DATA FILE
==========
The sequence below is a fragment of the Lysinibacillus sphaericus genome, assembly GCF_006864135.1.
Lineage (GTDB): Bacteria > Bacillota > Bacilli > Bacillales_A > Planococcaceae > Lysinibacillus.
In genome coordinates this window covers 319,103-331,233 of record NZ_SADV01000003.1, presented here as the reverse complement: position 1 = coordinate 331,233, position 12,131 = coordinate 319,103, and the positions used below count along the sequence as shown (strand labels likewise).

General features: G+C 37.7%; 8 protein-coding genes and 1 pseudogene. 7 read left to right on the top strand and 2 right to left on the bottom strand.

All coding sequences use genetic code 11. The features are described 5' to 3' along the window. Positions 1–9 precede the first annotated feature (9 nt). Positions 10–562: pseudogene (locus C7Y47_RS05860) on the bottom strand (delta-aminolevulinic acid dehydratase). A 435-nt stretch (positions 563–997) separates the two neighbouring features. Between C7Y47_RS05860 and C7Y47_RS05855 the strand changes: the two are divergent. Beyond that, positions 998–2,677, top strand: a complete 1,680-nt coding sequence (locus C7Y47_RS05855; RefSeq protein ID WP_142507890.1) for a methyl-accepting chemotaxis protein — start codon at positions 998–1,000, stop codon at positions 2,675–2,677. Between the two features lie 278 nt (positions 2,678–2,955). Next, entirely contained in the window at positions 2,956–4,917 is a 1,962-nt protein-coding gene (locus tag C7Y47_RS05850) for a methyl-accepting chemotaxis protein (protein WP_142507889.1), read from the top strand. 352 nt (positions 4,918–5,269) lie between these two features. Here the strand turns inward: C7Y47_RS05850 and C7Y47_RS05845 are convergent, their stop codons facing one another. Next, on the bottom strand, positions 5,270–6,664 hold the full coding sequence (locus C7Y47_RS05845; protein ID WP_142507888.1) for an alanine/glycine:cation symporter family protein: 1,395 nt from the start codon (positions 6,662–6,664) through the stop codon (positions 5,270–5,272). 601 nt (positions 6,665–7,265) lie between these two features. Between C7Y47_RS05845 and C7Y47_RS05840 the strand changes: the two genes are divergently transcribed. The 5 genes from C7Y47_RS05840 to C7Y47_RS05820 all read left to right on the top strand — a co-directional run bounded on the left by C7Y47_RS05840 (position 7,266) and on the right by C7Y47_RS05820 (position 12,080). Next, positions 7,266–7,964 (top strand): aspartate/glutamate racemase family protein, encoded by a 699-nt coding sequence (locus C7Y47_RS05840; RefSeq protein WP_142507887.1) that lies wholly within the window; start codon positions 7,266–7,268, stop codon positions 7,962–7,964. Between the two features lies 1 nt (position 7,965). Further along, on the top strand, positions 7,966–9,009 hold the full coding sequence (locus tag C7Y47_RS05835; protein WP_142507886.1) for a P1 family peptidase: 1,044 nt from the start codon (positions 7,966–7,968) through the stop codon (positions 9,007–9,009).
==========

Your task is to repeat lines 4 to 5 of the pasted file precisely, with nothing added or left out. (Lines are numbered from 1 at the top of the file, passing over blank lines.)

General features: G+C 37.7%; 8 protein-coding genes and 1 pseudogene. 7 read left to right on the top strand and 2 right to left on the bottom strand.

All coding sequences use genetic code 11. The features are described 5' to 3' along the window. Positions 1–9 precede the first annotated feature (9 nt). Positions 10–562: pseudogene (locus C7Y47_RS05860) on the bottom strand (delta-aminolevulinic acid dehydratase). A 435-nt stretch (positions 563–997) separates the two neighbouring features. Between C7Y47_RS05860 and C7Y47_RS05855 the strand changes: the two are divergent. Beyond that, positions 998–2,677, top strand: a complete 1,680-nt coding sequence (locus C7Y47_RS05855; RefSeq protein ID WP_142507890.1) for a methyl-accepting chemotaxis protein — start codon at positions 998–1,000, stop codon at positions 2,675–2,677. Between the two features lie 278 nt (positions 2,678–2,955). Next, entirely contained in the window at positions 2,956–4,917 is a 1,962-nt protein-coding gene (locus tag C7Y47_RS05850) for a methyl-accepting chemotaxis protein (protein WP_142507889.1), read from the top strand. 352 nt (positions 4,918–5,269) lie between these two features. Here the strand turns inward: C7Y47_RS05850 and C7Y47_RS05845 are convergent, their stop codons facing one another. Next, on the bottom strand, positions 5,270–6,664 hold the full coding sequence (locus C7Y47_RS05845; protein ID WP_142507888.1) for an alanine/glycine:cation symporter family protein: 1,395 nt from the start codon (positions 6,662–6,664) through the stop codon (positions 5,270–5,272). 601 nt (positions 6,665–7,265) lie between these two features. Between C7Y47_RS05845 and C7Y47_RS05840 the strand changes: the two genes are divergently transcribed. The 5 genes from C7Y47_RS05840 to C7Y47_RS05820 all read left to right on the top strand — a co-directional run bounded on the left by C7Y47_RS05840 (position 7,266) and on the right by C7Y47_RS05820 (position 12,080). Next, positions 7,266–7,964 (top strand): aspartate/glutamate racemase family protein, encoded by a 699-nt coding sequence (locus C7Y47_RS05840; RefSeq protein WP_142507887.1) that lies wholly within the window; start codon positions 7,266–7,268, stop codon positions 7,962–7,964. Between the two features lies 1 nt (position 7,965). Further along, on the top strand, positions 7,966–9,009 hold the full coding sequence (locus tag C7Y47_RS05835; protein WP_142507886.1) for a P1 family peptidase: 1,044 nt from the start codon (positions 7,966–7,968) through the stop codon (positions 9,007–9,009).